Isn't that a great first line of a novel? Welcome to today's blog topic: great first sentences in literature. This idea came to me today when I was desperately trying to enliven something I'm writing about monetary policy. A topic that desperately needs a jolt -- or 10 -- of colour. That will never happen, alas.
But, just for my own amusement, I thought I'd play around with the most wonderful, perfect opening sentence, from Jane Austen's Pride and Prejudice: "It is a truth universally acknowledged that a single man in possession of a good fortune must be in want of a wife." Then, I thought, put a monetary policy twist to it. But I knew it would never stand, so I gave up my little dream.
However, in Googling to find the quotation to get the wording right, I came across a collection of first sentences in literature from what seems to be a New Zealand website: Bookclub.co.nz.
It has pulled together a wonderful collection, some old favourites ("It was the best of times, it was the worst of times ....." A Tale of Two Cities by Charles Dickens) and some new, and hilarious. Take this opening sentence, which would certainly pull me into this novel:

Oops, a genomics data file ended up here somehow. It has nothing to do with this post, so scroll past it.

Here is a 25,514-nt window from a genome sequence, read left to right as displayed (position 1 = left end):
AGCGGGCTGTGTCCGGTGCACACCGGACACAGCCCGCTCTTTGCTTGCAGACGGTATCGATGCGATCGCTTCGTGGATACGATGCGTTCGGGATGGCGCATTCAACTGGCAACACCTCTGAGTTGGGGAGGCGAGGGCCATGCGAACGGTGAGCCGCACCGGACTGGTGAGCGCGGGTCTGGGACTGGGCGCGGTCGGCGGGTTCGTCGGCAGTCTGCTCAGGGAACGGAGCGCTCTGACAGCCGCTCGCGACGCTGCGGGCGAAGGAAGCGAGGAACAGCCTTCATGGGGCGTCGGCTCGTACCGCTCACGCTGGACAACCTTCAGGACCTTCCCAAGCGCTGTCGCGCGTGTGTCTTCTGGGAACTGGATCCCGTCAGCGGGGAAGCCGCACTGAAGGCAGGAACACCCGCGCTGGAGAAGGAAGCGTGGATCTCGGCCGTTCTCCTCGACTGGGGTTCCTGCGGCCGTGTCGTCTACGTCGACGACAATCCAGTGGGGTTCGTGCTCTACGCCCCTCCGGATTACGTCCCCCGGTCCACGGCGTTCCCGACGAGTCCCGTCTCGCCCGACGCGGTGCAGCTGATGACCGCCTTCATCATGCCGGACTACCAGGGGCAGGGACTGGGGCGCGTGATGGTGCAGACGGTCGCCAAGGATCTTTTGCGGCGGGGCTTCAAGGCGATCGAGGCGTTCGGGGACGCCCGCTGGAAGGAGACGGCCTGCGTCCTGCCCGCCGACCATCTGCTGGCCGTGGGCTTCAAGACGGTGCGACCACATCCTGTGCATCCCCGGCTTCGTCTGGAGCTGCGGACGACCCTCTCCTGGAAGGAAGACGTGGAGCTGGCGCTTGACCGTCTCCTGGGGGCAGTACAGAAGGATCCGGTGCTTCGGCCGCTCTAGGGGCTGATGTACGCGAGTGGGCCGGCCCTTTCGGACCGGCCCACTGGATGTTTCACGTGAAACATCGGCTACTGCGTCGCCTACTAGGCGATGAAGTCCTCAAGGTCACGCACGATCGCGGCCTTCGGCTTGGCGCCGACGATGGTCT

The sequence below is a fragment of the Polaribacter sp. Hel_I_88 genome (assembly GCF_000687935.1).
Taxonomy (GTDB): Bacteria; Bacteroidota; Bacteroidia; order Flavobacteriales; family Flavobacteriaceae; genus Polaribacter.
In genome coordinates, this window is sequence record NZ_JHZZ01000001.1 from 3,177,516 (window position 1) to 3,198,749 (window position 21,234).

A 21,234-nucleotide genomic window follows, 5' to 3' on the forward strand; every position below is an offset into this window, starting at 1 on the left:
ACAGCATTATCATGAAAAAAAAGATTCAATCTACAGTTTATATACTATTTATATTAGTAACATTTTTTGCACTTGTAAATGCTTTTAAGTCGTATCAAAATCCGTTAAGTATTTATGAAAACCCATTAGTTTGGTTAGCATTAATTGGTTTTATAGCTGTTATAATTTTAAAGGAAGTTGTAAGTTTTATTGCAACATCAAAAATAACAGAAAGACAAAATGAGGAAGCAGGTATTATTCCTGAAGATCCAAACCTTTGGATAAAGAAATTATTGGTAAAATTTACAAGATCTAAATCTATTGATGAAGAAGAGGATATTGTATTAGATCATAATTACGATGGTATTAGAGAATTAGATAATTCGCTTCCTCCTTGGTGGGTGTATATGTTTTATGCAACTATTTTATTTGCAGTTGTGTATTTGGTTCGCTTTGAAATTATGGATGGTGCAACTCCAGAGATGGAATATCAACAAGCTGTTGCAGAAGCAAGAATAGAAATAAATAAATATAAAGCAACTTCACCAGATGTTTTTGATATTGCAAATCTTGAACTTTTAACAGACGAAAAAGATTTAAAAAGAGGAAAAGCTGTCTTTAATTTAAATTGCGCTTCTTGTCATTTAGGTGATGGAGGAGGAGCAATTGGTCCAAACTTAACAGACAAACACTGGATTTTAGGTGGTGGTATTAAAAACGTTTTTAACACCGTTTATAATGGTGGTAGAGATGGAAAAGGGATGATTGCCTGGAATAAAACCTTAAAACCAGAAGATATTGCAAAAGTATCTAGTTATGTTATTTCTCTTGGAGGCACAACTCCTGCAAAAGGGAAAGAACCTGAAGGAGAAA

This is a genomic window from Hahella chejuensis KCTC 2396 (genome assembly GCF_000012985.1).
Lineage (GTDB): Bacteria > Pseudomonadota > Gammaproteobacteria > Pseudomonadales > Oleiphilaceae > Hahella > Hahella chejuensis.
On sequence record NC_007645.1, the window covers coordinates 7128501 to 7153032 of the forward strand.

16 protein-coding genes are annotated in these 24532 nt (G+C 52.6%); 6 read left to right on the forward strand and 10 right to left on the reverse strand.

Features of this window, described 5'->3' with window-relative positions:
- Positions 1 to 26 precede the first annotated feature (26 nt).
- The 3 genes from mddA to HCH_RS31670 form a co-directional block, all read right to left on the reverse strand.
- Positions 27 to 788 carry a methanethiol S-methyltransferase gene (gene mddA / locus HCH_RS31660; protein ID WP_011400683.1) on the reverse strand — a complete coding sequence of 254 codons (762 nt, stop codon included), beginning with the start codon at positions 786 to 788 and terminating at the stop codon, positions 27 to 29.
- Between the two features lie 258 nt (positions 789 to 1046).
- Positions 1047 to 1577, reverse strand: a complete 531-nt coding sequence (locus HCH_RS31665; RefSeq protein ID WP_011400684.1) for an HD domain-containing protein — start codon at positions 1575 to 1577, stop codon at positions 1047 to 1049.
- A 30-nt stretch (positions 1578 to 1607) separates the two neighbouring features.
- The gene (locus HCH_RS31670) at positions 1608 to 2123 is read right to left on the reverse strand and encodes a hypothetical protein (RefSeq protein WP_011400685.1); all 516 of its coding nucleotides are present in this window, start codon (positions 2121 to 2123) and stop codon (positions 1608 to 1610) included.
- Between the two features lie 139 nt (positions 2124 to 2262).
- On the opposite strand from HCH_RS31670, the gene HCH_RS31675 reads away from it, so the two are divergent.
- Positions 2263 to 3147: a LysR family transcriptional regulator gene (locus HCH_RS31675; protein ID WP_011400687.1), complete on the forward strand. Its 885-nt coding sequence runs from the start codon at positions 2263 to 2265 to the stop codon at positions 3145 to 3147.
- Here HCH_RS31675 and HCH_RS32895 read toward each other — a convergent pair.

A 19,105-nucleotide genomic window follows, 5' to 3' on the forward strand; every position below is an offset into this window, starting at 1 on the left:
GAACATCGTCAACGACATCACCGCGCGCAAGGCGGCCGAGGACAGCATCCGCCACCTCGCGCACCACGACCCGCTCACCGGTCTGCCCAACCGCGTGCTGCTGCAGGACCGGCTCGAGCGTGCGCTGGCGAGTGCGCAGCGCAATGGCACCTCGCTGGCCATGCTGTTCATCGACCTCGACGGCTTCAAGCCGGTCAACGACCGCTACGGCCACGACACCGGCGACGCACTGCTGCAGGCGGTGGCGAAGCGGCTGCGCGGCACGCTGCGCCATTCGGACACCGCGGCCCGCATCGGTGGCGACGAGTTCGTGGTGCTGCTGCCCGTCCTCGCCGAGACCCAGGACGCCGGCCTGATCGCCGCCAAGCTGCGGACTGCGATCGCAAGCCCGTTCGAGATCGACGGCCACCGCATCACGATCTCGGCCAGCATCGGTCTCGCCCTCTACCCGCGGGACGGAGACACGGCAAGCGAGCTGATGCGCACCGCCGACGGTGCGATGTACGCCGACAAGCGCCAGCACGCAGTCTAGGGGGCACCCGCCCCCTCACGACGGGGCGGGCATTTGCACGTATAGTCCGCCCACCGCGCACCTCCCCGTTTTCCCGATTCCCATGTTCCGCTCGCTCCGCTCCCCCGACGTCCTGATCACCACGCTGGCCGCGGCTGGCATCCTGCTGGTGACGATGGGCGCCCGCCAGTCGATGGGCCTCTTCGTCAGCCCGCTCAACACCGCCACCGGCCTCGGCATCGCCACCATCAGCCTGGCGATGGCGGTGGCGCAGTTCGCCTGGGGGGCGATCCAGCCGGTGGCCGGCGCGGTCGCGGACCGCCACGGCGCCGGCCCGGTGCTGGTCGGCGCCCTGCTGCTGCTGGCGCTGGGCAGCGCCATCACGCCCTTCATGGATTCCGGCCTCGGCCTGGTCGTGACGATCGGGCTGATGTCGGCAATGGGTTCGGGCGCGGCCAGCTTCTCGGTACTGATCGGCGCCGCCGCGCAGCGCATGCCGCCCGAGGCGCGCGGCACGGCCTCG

"On the third day of their honeymoon, infamous environmental activist Stewie Woods and his new bride Annabel Bellotti were spiking trees in the forest when a cow exploded and blew them up. Until then, their marriage had been happy."
I also laughed aloud at this sentence; I had read this novel years ago and now want to go back and re-read:
"I have been afraid of putting air in a tire ever since I saw a tractor tire blow up and throw Newt Harbine's father over the top of the Standard Oil sign."
The Bean Trees
Anyway, here are just a few others for our general amusement. Isn't literature wonderful?
"Once upon a time, there was a woman who discovered she had turned into the wrong person."
Back When we Were Grownups
"Captain Ahab was neither my first husband nor my last..."
"My mother was a virgin, trust me..."
"They're all dead now."
Fall on Your Knees
"Last night I dreamt I went to Manderley again. It seemed to me I stood by the iron gate leading to the drive and for a while I could not enter, for the way was barred to me".
Daphne du Maurier
"My name was Salmon, like the fish; first name Susie. I was fourteen when I was murdered on December 6, 1973."
The Lovely Bones
"It was the day my grandmother exploded."
The Crow Road